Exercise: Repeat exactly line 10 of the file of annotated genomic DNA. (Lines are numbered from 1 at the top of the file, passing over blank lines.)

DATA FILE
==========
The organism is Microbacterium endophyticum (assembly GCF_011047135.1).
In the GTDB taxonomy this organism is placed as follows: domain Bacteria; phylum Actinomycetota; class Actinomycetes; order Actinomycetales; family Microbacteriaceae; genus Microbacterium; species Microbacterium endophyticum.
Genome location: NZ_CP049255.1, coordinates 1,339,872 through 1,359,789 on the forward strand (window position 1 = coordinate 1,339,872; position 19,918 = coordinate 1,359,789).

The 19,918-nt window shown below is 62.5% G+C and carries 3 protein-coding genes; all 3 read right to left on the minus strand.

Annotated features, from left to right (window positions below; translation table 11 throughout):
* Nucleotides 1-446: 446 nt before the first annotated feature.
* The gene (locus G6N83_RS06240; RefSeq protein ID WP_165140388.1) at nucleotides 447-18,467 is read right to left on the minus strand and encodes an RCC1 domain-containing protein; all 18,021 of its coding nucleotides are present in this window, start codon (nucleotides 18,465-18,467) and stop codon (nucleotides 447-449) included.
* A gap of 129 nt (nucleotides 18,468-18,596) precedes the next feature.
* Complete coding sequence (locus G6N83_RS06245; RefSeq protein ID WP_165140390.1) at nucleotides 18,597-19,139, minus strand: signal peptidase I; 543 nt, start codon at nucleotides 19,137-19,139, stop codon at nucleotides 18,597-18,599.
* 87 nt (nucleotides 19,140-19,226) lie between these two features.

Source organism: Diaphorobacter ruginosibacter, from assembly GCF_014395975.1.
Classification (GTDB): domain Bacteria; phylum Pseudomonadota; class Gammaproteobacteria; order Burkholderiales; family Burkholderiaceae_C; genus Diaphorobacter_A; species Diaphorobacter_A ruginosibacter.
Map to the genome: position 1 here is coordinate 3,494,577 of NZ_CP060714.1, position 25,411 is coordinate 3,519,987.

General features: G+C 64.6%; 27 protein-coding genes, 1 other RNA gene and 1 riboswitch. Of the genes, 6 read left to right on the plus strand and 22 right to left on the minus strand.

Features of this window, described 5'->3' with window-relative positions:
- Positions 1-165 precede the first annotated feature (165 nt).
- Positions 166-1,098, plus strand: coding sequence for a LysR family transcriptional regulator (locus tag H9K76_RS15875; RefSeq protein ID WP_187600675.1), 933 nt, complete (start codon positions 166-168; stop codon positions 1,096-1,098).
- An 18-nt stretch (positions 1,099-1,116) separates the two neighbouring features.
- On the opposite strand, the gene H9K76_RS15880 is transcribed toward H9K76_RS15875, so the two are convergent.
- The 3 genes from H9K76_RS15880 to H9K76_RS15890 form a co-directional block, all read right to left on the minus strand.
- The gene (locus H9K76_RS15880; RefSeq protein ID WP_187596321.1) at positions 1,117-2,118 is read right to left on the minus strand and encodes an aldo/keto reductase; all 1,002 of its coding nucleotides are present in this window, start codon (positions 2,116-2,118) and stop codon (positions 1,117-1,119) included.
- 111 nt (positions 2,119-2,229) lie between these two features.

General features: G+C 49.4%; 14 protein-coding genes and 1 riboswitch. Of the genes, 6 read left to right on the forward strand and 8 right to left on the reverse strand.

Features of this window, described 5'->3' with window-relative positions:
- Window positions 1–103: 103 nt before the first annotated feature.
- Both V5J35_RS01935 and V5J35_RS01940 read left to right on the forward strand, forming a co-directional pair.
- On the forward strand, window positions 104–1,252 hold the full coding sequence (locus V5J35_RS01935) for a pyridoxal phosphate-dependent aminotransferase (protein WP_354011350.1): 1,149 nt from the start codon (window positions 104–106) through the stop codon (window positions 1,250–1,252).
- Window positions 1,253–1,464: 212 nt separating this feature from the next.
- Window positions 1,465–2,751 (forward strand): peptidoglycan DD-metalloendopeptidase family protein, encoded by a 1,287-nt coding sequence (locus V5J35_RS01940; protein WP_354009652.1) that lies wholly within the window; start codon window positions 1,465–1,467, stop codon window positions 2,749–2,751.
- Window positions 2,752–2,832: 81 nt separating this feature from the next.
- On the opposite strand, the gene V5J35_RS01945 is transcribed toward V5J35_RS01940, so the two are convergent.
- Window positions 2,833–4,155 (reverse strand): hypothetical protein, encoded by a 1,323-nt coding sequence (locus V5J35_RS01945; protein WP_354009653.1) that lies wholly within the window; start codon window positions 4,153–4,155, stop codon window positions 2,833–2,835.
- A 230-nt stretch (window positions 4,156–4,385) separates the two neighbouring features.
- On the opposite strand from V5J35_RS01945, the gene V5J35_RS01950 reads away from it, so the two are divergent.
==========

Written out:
* 87 nt (nucleotides 19,140-19,226) lie between these two features.